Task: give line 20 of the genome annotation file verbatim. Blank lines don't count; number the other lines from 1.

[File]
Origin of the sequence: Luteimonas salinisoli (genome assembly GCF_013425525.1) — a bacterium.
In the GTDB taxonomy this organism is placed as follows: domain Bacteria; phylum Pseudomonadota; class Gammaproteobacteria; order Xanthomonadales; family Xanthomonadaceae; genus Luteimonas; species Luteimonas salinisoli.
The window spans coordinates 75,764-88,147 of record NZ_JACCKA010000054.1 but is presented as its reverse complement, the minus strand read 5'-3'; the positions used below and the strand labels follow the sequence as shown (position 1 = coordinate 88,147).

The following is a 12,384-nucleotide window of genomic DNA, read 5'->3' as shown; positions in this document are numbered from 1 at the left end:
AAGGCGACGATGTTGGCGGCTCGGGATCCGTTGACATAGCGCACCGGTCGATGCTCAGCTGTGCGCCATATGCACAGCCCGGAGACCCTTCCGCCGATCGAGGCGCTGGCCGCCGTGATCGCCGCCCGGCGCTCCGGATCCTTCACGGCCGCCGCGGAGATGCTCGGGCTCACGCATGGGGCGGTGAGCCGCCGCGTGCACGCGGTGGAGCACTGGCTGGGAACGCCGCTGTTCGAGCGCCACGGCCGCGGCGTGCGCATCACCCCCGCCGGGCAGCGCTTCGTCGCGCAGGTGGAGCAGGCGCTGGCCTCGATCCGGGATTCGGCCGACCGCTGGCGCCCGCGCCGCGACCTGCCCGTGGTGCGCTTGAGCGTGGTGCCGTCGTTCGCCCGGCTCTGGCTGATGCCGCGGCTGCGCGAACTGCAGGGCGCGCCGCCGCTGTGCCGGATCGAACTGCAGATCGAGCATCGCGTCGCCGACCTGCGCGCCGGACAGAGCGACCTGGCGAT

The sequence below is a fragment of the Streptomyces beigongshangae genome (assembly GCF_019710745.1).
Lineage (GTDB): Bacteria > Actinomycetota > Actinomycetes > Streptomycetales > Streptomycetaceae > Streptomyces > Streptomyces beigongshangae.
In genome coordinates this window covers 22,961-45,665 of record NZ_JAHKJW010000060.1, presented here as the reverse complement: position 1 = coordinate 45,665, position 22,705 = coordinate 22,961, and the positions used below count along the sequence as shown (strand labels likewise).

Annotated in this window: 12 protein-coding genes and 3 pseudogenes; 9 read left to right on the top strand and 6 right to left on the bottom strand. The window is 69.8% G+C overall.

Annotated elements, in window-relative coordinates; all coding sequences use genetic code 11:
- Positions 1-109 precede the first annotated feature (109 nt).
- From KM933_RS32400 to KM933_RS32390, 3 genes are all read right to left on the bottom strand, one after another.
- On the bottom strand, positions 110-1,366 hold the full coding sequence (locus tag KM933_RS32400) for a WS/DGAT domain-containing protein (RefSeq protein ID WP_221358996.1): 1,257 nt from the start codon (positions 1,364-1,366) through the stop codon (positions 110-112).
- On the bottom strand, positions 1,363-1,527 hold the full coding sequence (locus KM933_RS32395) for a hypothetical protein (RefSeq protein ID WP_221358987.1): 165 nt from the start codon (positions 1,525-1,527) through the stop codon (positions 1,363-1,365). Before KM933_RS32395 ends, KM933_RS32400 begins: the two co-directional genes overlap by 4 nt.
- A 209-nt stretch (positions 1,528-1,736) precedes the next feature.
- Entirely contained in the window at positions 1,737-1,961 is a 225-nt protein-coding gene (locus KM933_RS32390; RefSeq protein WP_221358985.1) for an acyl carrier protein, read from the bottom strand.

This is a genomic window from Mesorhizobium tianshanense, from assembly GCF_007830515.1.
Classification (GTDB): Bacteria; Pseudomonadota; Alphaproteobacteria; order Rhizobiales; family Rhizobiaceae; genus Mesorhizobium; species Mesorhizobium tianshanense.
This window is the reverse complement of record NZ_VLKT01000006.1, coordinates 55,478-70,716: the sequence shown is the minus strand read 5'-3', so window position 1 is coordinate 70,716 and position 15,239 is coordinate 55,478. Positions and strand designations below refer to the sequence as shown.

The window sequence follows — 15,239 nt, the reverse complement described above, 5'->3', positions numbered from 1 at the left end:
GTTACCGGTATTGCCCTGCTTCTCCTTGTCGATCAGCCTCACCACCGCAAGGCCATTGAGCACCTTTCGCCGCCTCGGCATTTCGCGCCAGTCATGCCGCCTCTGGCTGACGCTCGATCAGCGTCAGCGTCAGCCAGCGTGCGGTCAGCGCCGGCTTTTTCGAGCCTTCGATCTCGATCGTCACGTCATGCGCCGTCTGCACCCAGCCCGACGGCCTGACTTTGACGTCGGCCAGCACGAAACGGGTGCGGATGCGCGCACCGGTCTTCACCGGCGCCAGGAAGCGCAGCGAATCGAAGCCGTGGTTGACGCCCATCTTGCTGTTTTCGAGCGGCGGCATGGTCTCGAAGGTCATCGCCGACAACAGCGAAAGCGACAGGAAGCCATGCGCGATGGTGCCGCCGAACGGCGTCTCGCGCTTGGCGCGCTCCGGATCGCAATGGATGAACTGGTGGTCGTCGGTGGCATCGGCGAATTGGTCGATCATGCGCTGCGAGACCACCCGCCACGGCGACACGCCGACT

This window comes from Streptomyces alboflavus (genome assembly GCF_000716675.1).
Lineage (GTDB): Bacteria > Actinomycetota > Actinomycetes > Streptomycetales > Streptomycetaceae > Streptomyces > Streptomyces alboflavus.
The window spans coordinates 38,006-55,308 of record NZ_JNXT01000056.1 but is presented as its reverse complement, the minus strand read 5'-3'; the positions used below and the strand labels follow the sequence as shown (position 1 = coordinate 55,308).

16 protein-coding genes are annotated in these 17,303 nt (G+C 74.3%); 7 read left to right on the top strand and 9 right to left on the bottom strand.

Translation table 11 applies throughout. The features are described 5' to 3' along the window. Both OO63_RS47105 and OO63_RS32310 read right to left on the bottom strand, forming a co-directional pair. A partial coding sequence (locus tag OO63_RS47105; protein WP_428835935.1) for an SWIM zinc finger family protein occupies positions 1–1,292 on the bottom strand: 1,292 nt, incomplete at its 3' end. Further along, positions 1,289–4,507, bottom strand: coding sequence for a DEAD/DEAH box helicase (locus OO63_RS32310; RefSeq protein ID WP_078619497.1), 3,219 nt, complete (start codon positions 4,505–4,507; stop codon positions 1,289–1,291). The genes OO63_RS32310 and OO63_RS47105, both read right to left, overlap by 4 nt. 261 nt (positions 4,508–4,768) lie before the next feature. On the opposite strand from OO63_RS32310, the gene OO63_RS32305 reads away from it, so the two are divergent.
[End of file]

The window sequence follows — 15,239 nt, the reverse complement described above, 5'->3', positions numbered from 1 at the left end: